Did Past Economic Crises Lead to Greater Sustainability? Italy after the 1973 Oil Shock

(2020) “Reagire alla crisi nel XX secolo: spontaneità sociale e ipotesi radicali dopo lo shock petrolifero del ’73,” [Dealing with the Crisis in the XX Century: Social Spontaneity and Radical Blueprints After the 1973 Oil Shock], in Italia creativa. Condivisione, sostenibilità e innovazione, eds. Laura Bovone and Carla Lunghi, Roma: Donzelli, 23–41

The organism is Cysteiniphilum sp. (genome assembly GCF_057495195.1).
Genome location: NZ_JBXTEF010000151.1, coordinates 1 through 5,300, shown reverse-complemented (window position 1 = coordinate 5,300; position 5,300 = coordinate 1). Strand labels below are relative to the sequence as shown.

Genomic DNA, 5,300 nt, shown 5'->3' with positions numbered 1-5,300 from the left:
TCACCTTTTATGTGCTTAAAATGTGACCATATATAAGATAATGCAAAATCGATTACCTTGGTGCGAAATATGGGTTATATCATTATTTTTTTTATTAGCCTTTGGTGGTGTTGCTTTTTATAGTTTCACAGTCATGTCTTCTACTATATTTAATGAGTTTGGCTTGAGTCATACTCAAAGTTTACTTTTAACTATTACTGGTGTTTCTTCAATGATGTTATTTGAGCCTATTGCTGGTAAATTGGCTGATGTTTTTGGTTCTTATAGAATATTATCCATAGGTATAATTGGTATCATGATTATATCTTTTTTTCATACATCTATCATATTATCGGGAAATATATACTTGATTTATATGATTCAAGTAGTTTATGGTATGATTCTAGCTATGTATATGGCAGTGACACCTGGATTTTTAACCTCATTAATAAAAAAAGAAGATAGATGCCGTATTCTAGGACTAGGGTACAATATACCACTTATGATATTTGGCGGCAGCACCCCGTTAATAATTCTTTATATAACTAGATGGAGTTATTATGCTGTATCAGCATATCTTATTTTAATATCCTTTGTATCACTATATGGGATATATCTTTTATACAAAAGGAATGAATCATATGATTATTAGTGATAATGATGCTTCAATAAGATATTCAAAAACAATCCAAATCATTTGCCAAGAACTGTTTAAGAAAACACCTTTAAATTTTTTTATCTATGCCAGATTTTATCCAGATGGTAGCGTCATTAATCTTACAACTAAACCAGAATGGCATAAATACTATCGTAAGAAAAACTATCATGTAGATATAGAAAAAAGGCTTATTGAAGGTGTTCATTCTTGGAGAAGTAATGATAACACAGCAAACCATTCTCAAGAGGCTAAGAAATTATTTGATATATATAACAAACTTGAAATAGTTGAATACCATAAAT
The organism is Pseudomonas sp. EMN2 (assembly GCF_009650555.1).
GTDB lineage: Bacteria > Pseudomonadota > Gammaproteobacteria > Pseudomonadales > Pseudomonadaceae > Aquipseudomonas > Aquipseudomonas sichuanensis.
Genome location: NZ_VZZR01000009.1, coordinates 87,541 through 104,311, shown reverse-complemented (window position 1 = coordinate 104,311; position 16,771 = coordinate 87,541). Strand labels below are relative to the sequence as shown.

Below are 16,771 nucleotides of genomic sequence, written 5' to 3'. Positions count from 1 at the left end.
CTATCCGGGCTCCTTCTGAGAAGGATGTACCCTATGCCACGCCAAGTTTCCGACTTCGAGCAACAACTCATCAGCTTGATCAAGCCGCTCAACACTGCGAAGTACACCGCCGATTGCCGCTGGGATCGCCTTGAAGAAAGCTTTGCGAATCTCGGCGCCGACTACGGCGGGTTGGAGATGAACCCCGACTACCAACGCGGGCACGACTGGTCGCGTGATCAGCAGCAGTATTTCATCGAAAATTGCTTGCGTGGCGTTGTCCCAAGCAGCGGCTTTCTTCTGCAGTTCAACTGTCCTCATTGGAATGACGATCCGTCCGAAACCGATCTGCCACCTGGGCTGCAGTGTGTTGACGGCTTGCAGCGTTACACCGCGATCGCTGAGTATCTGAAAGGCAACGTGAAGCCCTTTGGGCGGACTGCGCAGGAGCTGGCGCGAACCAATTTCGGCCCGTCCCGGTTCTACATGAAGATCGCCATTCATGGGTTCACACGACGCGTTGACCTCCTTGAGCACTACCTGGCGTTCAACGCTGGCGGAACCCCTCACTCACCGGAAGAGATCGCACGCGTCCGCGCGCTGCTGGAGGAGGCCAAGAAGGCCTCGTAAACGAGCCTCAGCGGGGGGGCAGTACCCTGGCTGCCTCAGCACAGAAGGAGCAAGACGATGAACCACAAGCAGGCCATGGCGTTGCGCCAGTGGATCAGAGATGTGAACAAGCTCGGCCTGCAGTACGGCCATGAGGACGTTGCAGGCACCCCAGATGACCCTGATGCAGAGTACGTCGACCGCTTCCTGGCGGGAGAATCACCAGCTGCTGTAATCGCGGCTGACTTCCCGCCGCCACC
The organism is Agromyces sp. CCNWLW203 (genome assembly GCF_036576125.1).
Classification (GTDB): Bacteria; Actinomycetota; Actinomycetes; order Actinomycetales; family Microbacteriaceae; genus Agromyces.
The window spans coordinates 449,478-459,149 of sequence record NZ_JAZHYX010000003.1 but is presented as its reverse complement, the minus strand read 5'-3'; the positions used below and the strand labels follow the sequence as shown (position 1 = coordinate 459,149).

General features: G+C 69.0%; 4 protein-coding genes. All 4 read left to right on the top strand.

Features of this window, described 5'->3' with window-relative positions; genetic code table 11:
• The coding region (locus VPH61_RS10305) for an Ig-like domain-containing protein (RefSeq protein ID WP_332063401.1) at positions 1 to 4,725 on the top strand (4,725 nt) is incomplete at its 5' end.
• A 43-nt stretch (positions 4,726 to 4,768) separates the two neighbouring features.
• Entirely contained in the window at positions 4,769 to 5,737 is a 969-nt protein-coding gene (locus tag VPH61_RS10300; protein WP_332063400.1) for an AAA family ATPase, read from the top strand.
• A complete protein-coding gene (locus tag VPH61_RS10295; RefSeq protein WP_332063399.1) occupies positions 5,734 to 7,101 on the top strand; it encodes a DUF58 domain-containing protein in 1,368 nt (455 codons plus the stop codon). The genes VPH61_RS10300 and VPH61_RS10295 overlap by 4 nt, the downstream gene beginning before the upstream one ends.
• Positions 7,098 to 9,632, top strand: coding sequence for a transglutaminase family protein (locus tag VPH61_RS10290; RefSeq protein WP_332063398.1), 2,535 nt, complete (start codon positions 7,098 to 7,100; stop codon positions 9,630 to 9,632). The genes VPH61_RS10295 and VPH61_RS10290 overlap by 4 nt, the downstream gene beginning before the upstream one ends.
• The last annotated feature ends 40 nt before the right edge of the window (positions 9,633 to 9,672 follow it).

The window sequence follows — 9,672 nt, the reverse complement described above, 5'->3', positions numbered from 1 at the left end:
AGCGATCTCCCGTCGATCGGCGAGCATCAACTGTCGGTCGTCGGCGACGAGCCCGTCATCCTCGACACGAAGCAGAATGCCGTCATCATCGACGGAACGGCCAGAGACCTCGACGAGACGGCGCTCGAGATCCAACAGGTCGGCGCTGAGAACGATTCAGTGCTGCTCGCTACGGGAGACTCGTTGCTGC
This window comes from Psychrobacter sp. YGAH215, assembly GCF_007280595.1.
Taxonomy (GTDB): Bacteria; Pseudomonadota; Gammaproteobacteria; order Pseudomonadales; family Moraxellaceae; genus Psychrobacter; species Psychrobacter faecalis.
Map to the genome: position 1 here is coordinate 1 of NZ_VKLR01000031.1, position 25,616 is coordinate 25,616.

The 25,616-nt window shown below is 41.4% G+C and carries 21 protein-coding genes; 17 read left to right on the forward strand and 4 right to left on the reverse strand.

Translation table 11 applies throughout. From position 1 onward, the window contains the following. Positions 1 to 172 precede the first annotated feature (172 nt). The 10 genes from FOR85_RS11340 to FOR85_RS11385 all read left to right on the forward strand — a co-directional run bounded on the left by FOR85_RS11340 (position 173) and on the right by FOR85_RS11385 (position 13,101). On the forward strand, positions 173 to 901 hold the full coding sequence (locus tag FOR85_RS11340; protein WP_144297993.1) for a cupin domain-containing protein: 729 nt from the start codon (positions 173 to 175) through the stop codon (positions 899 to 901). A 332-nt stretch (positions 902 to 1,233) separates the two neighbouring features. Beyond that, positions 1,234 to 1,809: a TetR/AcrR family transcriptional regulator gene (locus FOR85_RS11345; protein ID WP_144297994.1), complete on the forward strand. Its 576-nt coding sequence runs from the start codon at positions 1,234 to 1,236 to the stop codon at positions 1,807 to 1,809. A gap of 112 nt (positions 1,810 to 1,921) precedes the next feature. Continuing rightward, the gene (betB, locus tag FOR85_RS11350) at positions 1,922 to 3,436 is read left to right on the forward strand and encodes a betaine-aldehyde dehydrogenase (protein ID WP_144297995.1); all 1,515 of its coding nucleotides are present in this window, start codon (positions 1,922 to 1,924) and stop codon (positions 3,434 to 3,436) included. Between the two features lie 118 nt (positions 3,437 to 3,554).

This essay focuses on Italian society’s reaction to the global oil crisis of 1973 and investigates how the sudden realization of the limits to the economic development and its intrinsic fragility translated into innovative and more sustainable technologies, products, consumer behaviors, and norms. After surveying the cultural and political debate of the period, which warned about the vulnerability of the environment and spurred groundbreaking ideas, the essay focuses on three areas of innovation that were chiefly affected by the crisis: 1) private and public transportation, e.g., electric cars and car sharing; 2) practices of recycle and reuse, e.g., domestic waste segregation and second-hand purchases; 3) energy saving technologies and alternative energy sources, e.g., ecologic architecture and solar energy. In conclusion, the research demonstrates that these virtuous reactions to the crisis were only partially seconded by legislation and public choices, while mostly emerged spontaneously from the private sector. This pattern, however, looked weary as soon as the crisis alleviated. The same private sector, which proved resilient and inventive, soon reverted to less sustainable pre-crisis products and practices.

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